There are no shortage of intriguing stories surrounding the colourful life of John E. du Pont (1938 to 2010). An American, heir to the famous Dupont family fortune, he was a multimillionaire philanthropist, who set up an Olympic wrestling training facility at his estate in Pennsylvania, and infamously was convicted of murder in 1997 for shooting an Olympic Gold medal wrestler, spent the rest of his days in prison, and his life was the subject of a Hollywood movie called ‘Foxcatcher’. The title derived from the name du Pont gave the wrestling team he headed up called ‘Team Foxcatcher’.


Lot 30017 – THE TWO CENTS: ONE OF TWO EXISTING SINGLE EXAMPLES IN PRIVATE HANDS – which has a famous, and even infamous Philatelic Pedigree, being in the collections of Philipp von Ferrary, Sir William B. Avery, Théodore Champion, King Farouk I, Ernest Hunt, René Berlingin and of course John E. du Pont.

He was an excentric character and it is widely documented he had his fair share of mental health issues, even pleading, unsuccessfully, not guilty for reasons of insanity at his murder trail. However, as well as being an accomplished ornithologist and conchologist, he was a top-flight philatelist, winner of five FIP Grand Prix awards during 1978 and 1986. And it was at AMERIPEX 86 in Chicago that his British Guiana collection won the Grand Prix International award. Of course he famously was the anonymous bidder in 1980 who purchased the British Guiana 1c Magenta for $935k, setting a new world record and infamously he continued to buy stamps from his jail cell, although he was never allowed to have them within the prison. As we all know in the philatelic world, the 1c Magenta was famously sold in 2014 for just under $10m, setting another world record and the remainder of his British Guiana collection was sold in the same year at auction by David Feldman SA, raising a record breaking Euros 6.5million, and infamously John E. du Pont’s Will left 80% of the proceeds of his stamp collection to the family of Bulgarian wrestler.


His philatelic achievements weren’t confined to the British colony in South America, he also assembled award winning collections of British North America and Samoa. It’s an eventful and in many ways a bittersweet stamp biography, in that such a talented philatelist, who possessed some of the world’s rarest stamps, and the world’s most famous stamp, and competed successfully at the very top of international philately, spent the last 13 years of his stamp collecting life without the ability to flick through the pages of either his stockbook or exhibits. His precious collection was separated for the duration of his incarceration, and he never knew that his bold incognito bid on the 1c Magenta would prove to be a shrewd purchase, realising ten-times his outlay, and the same could be said of his wider British Guiana collection which defied all expectations during the sales in Geneva in June 2014. The financial gain of these astonishing auction sales did not benefit du Pont and he would not know how famous the material he once owned would become; the philatelic pedigree of such items carrying weight in the realm of Provenance today, as illustrated in the upcoming auction of British Guiana on 14th October which features all the items sold in 2014 from the David Feldman SA sale, as well as many other rarities assembled by the buyer of du Pont’s collection.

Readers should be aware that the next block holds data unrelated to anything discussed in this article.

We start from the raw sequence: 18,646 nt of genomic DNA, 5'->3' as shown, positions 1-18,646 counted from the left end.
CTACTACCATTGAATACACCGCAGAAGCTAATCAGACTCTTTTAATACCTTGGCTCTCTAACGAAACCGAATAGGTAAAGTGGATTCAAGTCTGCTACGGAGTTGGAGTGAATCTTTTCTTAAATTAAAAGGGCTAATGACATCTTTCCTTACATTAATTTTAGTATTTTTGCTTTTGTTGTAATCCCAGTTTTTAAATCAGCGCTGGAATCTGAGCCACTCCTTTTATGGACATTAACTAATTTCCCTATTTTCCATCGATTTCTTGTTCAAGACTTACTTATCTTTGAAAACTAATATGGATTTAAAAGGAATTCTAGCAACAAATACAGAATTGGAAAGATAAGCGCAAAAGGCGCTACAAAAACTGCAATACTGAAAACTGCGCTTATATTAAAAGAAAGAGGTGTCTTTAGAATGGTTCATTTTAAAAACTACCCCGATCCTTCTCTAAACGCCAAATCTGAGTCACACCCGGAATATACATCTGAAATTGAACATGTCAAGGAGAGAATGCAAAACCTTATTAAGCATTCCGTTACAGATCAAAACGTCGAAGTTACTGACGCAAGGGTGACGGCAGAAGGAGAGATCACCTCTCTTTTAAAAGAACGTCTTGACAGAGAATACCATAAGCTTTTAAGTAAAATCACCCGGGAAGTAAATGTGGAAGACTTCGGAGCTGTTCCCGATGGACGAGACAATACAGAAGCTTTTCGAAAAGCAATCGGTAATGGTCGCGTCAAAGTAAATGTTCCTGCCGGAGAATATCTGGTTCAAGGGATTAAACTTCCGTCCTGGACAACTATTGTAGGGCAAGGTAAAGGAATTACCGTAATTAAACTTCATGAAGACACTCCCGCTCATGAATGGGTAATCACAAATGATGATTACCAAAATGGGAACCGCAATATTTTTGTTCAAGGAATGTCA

THE “DU PONT” 4 CENTS MAGENTA VILLAGE COVER. One of only four 4 cents magenta covers recorded with a village postmark.

Lot 30120 – THE “DU PONT” 4 CENTS MAGENTA VILLAGE COVER. One of only four 4 cents magenta covers recorded with a village postmark.

What a lot of people don’t know about du Pont infamously naming the wrestling team Foxcatcher, is that his father, William du Pont Jr (1896 to 1965), who incidentally was born in Surrey England – which is perhaps were John E. got his interest in British colonies –  provided the inspiration for the name of his wrestling outfit, because Foxcatcher Farm was the adopted title his father named his racehorse breeding stables at Liseter Hall Farm. The former which became infamous, like its founder, the latter famous for breeding thoroughbred horses.

John E. du Pont became infamous due to his actions and then conviction. But he is a famous philatelist, who brought wealth, fame and an air of mystery to the world of stamps and without doubt placed an indelible mark upon the hobby. As a consequence, he’s left a thoroughbred legacy within any auction catalogue that displays material from his great collection, especially those of British Guiana. Simply put, du Pont is; ‘The Infamous Famous Philatelist’.

Next time on Legendary Collectors should be our Philatelic Explorer J H Harvey Pirie, who we’ve promised for some weeks now. But if, again, another legend takes the stage it will be worth the wait.


You can catch-up on the previous 26 legendary collectors by clicking the links: Legendary Collectors: Part 1, Part 2, Part 3, Part 4, Part 5, Part 6, Part 7, Part 8, Part 9, Part 10, Part 11, Part 12, Part 13Part 14, Part 15, Part 16Part 17, Part 18, Part 19, Part 20, Part 21, Part 22, Part 23, Part 24, Part 25, Part 26, and Part 27.